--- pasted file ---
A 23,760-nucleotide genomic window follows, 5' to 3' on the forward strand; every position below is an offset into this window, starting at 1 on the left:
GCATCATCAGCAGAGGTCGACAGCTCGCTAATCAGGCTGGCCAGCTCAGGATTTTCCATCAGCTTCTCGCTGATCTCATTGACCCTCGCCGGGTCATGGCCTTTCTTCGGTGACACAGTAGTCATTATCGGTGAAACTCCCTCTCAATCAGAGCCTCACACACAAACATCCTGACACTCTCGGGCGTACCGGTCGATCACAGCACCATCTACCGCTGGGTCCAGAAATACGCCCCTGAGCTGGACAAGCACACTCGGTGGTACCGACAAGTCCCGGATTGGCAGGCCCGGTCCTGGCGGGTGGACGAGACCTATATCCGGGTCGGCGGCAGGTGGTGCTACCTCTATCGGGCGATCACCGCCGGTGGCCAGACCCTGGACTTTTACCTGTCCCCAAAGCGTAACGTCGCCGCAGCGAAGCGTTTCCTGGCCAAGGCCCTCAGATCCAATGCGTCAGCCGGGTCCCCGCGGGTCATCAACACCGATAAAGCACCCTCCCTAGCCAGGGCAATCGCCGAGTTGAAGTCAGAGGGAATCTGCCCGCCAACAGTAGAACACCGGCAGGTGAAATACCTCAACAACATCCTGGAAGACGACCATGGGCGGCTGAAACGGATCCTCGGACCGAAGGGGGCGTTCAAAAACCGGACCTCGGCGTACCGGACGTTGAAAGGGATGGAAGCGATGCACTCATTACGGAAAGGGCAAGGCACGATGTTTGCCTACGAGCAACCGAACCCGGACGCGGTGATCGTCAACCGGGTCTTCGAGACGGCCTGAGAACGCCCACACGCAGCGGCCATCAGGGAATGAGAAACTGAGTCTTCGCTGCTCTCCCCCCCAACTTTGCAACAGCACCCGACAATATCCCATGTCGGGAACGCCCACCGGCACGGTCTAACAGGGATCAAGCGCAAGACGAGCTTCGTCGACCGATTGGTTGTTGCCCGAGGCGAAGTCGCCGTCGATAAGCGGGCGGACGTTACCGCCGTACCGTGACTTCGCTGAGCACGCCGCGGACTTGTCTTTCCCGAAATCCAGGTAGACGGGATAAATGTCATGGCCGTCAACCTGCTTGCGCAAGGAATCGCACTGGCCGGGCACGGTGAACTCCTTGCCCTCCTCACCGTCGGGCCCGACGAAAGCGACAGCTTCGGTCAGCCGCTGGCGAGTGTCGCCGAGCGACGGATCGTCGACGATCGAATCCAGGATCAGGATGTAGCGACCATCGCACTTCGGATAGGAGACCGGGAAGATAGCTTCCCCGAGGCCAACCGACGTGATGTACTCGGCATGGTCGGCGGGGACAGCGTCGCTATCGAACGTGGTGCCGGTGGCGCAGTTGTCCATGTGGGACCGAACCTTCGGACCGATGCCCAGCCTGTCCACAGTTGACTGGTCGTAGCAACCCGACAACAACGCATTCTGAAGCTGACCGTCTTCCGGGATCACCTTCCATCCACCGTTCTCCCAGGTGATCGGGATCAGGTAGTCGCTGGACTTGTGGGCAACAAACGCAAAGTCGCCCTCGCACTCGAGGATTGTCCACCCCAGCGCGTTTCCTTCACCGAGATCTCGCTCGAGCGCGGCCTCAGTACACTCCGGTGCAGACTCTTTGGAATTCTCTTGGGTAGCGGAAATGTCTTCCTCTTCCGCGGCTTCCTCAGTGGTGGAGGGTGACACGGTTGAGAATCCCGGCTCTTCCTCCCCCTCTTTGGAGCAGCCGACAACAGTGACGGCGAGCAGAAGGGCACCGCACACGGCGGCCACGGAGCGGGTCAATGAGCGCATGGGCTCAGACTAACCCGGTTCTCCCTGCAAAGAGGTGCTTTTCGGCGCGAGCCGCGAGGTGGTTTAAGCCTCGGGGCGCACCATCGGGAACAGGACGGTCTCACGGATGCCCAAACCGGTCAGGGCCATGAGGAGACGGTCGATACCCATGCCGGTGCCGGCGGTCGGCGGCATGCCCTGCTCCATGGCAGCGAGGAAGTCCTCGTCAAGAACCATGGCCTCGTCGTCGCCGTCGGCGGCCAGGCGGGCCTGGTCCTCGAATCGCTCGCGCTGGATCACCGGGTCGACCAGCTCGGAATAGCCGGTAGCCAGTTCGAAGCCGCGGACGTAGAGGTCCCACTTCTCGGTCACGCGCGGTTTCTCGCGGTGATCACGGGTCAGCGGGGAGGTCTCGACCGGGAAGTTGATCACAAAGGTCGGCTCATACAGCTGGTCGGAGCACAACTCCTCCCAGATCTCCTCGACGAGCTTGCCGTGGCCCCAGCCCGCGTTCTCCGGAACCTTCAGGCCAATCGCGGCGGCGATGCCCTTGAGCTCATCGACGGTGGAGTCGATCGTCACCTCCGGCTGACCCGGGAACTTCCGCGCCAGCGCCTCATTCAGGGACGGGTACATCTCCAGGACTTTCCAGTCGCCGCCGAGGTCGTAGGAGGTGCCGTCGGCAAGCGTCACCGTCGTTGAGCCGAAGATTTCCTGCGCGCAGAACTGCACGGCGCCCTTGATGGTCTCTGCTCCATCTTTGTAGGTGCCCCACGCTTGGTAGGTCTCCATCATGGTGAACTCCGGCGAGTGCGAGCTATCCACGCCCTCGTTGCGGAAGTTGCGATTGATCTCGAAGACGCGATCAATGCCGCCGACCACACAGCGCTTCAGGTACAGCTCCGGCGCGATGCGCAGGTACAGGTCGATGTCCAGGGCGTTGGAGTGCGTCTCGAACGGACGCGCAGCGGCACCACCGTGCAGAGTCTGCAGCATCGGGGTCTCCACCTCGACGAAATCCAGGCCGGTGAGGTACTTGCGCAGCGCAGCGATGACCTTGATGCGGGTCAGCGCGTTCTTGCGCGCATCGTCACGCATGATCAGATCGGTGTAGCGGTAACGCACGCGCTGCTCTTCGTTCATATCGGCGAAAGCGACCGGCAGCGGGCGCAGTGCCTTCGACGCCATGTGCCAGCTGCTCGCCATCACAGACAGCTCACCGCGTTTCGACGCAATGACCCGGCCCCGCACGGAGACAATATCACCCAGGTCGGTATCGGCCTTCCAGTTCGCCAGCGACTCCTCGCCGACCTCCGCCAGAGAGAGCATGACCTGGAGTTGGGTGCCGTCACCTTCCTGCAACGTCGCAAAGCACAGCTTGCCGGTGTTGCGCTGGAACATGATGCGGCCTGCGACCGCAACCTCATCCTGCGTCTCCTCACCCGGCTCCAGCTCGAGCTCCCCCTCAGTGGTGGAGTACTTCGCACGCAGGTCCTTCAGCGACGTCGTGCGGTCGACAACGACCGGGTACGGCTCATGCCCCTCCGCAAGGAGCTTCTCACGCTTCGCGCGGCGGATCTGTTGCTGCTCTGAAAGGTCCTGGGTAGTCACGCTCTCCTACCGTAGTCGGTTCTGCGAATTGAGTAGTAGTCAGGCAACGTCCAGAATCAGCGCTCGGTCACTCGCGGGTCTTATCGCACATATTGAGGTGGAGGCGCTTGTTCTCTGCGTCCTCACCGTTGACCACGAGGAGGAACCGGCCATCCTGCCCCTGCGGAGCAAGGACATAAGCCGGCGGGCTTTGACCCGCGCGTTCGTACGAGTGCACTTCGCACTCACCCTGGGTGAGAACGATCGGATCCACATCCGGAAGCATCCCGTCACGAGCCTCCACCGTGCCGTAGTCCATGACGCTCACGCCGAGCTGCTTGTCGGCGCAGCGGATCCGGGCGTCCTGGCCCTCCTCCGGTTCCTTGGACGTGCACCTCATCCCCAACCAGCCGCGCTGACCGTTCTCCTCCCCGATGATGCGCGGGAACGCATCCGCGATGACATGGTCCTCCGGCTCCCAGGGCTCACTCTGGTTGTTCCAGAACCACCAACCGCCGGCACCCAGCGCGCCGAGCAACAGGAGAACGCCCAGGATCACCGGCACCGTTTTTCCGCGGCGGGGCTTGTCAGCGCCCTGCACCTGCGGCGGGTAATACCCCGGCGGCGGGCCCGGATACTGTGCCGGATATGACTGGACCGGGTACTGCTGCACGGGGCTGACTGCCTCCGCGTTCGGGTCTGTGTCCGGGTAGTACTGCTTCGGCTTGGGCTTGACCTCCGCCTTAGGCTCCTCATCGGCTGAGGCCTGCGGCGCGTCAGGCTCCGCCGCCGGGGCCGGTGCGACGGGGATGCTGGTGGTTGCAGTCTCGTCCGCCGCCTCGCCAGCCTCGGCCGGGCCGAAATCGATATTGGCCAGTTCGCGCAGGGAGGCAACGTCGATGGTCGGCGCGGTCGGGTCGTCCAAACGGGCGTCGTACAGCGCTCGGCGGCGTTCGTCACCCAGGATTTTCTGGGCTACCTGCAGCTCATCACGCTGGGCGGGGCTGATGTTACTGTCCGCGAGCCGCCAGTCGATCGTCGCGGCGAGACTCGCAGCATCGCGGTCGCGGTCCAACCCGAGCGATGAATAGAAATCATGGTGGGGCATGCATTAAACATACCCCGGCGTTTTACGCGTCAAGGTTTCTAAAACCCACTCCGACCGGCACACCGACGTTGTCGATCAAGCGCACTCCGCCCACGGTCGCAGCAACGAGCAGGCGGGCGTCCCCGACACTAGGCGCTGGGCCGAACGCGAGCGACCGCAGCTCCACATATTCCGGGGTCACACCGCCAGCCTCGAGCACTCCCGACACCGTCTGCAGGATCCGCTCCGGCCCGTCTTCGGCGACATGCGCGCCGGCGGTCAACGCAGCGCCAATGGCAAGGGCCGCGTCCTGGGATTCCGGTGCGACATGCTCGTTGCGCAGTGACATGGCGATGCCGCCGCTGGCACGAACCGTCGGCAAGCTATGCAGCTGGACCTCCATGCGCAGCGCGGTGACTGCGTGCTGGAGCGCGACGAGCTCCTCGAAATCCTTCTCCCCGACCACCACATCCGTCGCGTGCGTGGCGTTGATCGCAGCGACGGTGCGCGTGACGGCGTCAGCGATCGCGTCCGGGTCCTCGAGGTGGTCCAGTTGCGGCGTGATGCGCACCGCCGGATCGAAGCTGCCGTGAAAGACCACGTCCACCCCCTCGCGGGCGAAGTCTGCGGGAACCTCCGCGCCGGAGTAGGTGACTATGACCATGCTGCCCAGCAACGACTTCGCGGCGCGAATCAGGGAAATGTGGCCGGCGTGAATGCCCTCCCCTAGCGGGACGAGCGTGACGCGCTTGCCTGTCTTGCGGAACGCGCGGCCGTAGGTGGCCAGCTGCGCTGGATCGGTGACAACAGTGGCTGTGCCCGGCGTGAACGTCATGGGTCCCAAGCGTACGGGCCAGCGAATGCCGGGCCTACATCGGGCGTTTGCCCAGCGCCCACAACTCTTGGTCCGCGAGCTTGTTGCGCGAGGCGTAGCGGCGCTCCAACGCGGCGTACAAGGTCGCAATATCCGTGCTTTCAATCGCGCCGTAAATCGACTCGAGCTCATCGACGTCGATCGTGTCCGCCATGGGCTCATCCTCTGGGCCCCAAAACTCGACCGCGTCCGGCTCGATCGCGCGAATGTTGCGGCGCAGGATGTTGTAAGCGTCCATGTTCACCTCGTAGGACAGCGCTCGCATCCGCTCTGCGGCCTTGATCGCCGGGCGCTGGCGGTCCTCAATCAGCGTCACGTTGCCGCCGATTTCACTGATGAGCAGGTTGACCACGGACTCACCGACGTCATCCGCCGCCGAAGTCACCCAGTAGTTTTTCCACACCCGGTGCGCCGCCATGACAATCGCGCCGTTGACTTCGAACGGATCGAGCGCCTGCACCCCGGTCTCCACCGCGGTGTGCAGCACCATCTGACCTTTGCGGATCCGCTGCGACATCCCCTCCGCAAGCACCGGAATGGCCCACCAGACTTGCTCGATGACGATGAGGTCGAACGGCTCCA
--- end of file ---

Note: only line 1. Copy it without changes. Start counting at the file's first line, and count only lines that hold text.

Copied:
A 23,760-nucleotide genomic window follows, 5' to 3' on the forward strand; every position below is an offset into this window, starting at 1 on the left: